Leader Pelosi.  I think the President has negotiated, and negotiated, and negotiated.  So when he says that, he is really saying: “We’ve taken it to a point, there's no use to talk anymore; we just have to act.”  That's how I see that.  I can understand why that gentleman might get that impression but if there's ever a President, whether we're talking about the continuing resolution, and my colleagues know this, or you're talking about the C.R., he has, in every way, tried to build bipartisan consensus.

I don’t think he advertises that enough.  But I’m happy to do that for him.

[Laughter]

He has a bigger bully pulpit than I do.  But I do think – getting back to the gentleman's question – that none of us should be negotiating on the debt ceiling.  It should just be listed.  When it comes to the [continuing resolution], the President has negotiated.  In fact, we met with him six months ago to give him our view in March – remember that March meeting with the president?   And he said:  “I hear what you're saying.  I think you know what my – how I approach all of this, but I want some months to try to get a bipartisan agreement.”  And obviously that has not come.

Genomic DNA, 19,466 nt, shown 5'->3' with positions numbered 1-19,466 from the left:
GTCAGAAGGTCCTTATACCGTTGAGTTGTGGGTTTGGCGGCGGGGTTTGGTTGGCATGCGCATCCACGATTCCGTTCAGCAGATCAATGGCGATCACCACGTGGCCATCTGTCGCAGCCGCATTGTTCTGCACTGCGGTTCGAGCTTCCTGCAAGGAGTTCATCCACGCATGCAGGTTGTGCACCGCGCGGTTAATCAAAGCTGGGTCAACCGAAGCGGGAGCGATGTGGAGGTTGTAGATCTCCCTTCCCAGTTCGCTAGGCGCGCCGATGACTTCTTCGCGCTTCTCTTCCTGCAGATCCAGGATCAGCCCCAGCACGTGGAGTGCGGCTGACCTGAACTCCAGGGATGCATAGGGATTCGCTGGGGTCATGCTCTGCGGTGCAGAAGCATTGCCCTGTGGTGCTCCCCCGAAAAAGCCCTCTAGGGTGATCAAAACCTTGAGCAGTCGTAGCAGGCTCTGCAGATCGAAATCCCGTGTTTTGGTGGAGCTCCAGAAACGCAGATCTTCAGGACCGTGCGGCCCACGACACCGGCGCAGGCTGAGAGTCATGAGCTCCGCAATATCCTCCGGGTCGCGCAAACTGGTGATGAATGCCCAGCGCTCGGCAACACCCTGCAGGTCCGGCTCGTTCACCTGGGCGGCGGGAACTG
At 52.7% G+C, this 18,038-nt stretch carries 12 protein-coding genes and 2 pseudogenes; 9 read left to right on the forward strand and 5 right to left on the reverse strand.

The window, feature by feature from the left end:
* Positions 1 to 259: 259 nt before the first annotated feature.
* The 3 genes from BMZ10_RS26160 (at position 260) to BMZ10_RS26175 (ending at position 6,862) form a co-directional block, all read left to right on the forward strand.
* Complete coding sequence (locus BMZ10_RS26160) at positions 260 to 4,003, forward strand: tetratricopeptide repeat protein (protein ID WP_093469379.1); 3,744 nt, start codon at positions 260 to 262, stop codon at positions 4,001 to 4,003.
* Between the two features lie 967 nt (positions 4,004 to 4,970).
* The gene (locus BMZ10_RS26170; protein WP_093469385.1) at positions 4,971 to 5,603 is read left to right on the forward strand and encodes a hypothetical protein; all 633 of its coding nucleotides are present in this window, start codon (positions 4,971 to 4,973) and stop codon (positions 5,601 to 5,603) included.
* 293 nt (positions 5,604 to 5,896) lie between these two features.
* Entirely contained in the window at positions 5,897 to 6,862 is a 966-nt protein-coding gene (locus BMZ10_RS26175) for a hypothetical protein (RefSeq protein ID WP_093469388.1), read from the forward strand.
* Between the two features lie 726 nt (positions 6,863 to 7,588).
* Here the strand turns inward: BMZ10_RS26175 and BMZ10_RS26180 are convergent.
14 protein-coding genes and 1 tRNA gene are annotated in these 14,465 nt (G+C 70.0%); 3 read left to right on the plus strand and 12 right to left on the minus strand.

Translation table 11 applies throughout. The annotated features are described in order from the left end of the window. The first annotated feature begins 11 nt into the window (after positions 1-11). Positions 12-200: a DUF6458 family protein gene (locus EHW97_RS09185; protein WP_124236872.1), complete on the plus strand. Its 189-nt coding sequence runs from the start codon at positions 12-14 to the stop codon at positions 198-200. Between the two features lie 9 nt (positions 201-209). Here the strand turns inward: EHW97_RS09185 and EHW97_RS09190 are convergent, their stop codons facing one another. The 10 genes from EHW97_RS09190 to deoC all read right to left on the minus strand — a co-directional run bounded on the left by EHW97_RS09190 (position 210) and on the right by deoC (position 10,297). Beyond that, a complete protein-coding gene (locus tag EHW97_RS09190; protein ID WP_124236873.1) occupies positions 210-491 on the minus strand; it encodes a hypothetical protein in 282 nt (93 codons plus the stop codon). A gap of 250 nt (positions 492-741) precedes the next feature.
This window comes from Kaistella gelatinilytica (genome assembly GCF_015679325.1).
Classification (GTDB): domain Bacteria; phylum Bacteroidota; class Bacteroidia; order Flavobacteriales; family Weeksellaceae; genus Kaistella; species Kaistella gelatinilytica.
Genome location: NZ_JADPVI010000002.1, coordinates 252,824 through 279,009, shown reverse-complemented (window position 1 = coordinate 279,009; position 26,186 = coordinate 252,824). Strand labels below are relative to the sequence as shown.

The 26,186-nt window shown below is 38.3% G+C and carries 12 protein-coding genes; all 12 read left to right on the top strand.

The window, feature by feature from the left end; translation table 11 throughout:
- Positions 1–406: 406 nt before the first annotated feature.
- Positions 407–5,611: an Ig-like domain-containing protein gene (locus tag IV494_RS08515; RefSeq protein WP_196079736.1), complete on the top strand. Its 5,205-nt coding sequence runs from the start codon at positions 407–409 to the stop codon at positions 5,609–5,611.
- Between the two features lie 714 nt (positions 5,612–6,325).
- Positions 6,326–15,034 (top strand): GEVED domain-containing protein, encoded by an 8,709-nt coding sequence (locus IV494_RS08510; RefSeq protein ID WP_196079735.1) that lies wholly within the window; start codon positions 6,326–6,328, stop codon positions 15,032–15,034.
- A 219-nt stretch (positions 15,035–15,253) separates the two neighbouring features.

But this President, this is a president who has been so bipartisan and that is a quality that the American people like.  But even he has reached the end of the line when it comes to, Mr. Clyburn’s words, “the shenanigans” that the other side is putting up.  Again, what they’re proposing is unworthy of the task before us and the responsibility of that we have.

Thank you all very much.